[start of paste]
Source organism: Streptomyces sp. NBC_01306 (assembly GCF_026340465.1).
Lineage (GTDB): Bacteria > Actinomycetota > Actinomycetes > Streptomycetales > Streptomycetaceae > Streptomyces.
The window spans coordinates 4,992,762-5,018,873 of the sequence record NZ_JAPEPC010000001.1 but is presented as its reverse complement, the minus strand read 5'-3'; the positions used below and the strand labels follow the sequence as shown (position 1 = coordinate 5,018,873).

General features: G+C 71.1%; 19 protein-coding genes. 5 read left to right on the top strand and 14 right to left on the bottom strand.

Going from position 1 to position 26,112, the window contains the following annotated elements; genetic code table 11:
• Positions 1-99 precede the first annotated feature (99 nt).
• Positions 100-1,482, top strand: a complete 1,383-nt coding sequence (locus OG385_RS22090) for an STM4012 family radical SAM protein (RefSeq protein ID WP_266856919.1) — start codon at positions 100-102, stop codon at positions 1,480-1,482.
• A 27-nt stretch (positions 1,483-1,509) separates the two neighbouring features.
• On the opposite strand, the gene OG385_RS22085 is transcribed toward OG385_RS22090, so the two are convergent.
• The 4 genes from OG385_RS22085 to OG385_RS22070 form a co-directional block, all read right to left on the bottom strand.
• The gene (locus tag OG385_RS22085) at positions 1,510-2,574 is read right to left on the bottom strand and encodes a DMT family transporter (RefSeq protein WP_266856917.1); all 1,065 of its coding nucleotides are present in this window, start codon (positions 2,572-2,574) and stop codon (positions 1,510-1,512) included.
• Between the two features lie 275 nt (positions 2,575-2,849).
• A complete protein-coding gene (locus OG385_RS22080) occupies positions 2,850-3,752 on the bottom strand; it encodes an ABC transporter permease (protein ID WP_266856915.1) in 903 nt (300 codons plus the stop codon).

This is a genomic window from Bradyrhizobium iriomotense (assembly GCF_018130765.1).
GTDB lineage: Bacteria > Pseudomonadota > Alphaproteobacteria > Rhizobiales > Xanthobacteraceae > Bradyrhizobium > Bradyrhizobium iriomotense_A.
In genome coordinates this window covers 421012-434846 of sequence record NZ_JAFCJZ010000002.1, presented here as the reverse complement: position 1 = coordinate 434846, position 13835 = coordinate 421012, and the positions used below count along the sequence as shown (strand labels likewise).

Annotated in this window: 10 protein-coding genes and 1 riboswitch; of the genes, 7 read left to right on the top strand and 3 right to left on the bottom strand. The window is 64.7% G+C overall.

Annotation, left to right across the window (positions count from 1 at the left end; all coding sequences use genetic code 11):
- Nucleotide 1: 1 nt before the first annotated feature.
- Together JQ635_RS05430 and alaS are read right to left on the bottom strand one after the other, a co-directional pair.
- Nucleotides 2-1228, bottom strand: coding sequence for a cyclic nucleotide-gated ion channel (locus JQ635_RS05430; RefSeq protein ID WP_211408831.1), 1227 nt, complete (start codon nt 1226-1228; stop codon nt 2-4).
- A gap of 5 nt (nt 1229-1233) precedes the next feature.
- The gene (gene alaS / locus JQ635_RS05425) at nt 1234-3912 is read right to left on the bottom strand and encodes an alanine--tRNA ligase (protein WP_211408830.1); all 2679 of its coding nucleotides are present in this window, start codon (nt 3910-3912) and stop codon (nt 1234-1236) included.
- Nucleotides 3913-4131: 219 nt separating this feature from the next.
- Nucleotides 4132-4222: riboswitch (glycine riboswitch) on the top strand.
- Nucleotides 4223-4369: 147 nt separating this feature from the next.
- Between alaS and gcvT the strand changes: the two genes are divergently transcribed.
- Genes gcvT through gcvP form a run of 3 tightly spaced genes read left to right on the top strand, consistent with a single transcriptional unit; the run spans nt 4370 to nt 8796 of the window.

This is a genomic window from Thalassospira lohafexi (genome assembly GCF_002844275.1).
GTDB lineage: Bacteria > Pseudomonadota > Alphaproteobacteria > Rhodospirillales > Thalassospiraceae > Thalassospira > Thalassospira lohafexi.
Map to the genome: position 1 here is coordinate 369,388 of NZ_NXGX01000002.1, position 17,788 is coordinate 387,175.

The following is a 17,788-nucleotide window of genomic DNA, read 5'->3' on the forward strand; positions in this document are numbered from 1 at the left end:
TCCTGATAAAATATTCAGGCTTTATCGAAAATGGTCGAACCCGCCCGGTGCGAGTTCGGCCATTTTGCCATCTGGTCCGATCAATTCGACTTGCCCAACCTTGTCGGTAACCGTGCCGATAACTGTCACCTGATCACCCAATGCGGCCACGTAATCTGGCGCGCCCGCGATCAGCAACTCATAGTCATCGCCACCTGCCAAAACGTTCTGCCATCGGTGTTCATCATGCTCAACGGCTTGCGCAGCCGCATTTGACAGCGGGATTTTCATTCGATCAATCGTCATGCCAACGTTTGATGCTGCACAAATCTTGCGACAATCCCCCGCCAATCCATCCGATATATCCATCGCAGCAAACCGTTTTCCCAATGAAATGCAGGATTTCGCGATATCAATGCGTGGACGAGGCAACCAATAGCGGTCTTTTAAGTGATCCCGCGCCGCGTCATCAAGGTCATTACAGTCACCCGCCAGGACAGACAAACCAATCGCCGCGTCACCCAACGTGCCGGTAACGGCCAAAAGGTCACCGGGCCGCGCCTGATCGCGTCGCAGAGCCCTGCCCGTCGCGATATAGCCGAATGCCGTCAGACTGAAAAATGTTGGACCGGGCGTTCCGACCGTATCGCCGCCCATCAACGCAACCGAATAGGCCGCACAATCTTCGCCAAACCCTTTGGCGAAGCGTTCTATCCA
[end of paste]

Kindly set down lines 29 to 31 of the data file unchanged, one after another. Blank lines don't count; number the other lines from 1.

This is a genomic window from Thalassospira lohafexi (genome assembly GCF_002844275.1).
GTDB lineage: Bacteria > Pseudomonadota > Alphaproteobacteria > Rhodospirillales > Thalassospiraceae > Thalassospira > Thalassospira lohafexi.
Map to the genome: position 1 here is coordinate 369,388 of NZ_NXGX01000002.1, position 17,788 is coordinate 387,175.